After you finish a certain mission a hidden countdown begins, and after you complete one more mission your entire crew gets abducted. This in itself is not so bad and certainly has a punch story-wise, however after that a second hidden countdown begins, and unless you sally forth upon the final mission almost immediately (and if Legion's loyalty quest wasn't the mission you completed to begin the countdown, you still have it to do), your kidnapped crew will start to die, including various characters who will otherwise reappear in the third game. What makes this particularly annoying and counter-intuitive is that at no point in the series before this was the issue of how much time the player spent between missions ever made important- indeed both games were quite fond of punishing you for charging into a story mission before you were properly prepared for it.
Unlike the prior game, side quests do not update in your log after you get them. If you miss or misunderstand what you were told to do next (like not hearing the directions properly in a noisy area), the only way to continue (assuming you don't accidentally stumble across it) is to look up the quest online.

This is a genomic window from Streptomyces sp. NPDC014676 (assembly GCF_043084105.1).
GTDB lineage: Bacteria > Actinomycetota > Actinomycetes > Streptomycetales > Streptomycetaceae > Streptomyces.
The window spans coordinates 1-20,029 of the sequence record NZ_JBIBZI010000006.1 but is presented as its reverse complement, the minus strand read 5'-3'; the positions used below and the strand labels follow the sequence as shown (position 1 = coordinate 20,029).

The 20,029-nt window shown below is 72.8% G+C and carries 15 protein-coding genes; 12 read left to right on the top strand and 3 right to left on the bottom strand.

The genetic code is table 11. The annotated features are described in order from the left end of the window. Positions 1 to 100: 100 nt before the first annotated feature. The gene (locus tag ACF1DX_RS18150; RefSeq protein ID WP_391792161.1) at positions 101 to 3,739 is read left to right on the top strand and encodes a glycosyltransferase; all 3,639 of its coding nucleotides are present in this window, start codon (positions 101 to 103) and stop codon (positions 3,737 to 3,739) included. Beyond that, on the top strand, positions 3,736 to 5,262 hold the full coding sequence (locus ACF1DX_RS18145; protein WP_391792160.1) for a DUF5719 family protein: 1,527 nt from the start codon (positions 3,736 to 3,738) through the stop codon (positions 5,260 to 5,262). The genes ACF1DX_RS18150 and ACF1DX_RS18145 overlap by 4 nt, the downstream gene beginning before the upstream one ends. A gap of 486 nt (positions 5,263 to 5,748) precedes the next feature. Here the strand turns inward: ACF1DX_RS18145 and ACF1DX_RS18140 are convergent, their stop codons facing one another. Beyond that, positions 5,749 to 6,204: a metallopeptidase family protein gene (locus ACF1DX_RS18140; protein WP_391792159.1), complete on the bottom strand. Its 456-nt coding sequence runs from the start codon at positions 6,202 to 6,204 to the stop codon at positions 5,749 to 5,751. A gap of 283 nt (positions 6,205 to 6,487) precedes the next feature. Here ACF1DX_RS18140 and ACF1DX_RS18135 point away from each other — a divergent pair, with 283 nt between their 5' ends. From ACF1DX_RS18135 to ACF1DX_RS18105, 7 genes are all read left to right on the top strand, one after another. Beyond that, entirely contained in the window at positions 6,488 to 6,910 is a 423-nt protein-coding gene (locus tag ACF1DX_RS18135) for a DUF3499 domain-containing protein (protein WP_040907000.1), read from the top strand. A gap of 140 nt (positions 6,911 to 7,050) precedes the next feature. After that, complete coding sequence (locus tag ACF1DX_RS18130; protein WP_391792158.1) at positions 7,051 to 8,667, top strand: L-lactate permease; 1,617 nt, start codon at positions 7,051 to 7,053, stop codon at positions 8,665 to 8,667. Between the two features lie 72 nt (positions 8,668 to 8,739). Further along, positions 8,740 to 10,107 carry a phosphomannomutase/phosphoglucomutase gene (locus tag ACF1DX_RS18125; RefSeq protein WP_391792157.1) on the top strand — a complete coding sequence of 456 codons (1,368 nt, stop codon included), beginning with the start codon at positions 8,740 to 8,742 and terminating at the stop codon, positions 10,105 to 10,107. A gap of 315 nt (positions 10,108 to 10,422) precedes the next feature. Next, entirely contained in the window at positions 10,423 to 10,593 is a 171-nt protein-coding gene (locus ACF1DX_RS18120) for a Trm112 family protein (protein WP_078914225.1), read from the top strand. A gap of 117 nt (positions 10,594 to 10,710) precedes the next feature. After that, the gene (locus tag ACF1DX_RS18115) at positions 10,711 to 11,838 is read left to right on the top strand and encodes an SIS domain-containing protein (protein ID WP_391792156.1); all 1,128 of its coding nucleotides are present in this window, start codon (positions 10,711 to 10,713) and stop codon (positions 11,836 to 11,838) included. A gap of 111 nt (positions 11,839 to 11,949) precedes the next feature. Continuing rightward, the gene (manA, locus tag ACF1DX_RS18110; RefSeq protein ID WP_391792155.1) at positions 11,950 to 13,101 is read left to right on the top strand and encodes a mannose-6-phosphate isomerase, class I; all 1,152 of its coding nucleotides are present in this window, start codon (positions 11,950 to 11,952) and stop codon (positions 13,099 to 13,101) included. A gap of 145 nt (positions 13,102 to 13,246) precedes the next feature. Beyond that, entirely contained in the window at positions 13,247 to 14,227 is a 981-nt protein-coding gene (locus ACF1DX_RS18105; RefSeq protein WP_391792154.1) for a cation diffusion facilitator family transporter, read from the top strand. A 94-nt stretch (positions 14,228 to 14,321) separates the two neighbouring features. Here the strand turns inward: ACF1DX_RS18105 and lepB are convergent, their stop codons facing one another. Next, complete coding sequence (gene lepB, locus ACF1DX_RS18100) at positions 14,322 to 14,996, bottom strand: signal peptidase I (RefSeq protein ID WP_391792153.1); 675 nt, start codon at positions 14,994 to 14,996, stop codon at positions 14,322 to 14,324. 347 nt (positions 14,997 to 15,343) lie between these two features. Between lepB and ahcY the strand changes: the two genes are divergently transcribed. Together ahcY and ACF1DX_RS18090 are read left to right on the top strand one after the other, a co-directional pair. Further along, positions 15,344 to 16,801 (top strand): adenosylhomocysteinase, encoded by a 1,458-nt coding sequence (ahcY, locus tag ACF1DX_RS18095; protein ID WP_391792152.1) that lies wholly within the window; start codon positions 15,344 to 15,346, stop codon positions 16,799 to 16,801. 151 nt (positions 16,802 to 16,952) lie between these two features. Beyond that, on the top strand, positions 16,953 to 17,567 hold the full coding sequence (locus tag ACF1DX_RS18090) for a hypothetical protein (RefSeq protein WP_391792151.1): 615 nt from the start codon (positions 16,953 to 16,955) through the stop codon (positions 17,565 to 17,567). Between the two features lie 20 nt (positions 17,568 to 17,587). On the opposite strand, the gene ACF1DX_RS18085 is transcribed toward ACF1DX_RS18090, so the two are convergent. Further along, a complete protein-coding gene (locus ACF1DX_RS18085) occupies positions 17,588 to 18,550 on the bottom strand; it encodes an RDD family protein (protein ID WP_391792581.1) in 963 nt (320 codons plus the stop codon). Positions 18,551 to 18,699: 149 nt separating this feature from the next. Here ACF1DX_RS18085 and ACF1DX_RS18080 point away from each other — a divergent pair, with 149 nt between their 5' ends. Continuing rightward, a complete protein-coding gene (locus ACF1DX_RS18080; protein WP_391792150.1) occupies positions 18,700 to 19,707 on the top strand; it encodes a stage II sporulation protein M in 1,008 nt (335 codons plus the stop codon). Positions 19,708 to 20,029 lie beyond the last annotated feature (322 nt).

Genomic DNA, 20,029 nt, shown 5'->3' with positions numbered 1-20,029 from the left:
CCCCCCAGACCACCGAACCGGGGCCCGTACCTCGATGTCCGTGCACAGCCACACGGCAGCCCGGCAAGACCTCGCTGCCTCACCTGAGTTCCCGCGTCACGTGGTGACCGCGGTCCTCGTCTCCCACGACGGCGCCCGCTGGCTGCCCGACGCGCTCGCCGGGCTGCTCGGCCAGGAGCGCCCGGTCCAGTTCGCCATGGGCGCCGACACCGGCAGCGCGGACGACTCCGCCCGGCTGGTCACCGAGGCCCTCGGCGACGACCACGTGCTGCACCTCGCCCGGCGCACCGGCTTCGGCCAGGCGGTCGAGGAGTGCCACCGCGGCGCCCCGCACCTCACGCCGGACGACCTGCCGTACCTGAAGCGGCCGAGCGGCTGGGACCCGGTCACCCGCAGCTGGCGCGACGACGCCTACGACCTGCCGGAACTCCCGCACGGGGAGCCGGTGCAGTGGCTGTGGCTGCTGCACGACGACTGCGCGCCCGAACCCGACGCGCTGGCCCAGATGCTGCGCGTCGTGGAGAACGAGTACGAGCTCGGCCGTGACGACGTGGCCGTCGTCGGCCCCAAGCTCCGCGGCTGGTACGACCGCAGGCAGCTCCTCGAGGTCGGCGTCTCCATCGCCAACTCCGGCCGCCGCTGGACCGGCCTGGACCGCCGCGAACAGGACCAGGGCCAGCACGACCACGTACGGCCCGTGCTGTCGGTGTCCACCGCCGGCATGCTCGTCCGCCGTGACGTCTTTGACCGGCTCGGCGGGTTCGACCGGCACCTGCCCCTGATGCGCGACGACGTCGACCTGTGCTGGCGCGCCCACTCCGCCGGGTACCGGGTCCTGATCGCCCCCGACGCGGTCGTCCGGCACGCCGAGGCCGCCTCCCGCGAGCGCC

If you don't import a saved game into the third installment, you automatically lose the potential peace between the Geth and Quarians due to Tali and Legion both dying by default, which can screw new players out of the best result without even knowing it.
A lot of factors for the peaceful resolution of the geth/quarian conflict are Guide Dang-Its. Rescued Admiral Koris' men instead of the Admiral himself? Well then, no choice but to watch the genocide unfold. Even the official strategy guide has been proven inaccurate as to which factors influence whether or not you'll achieve the best resolution.
In order for Kelly Chambers to appear, you not only have to make sure she survived the events of the suicide mission (which meant that you immediately had to jump into the relay to save her), but you also had to have romanced her to the point that you invited her up for dinner (and her promise that she would feed your fish, one of which you had to buy on Ilium). Failure to do so means no Kelly appearance and no bonus intel from the Prejak Paddlefish (for a 10% weapon or power damage bonus). Then in order to keep her alive for the entire game, you would have to spot her in the beginning of the game, tell her to change her appearance and name and then visit her again afterwards. Not doing that means she will die during a Cerberus attack that you couldn't possibly have known about without a guide or a previous playthrough.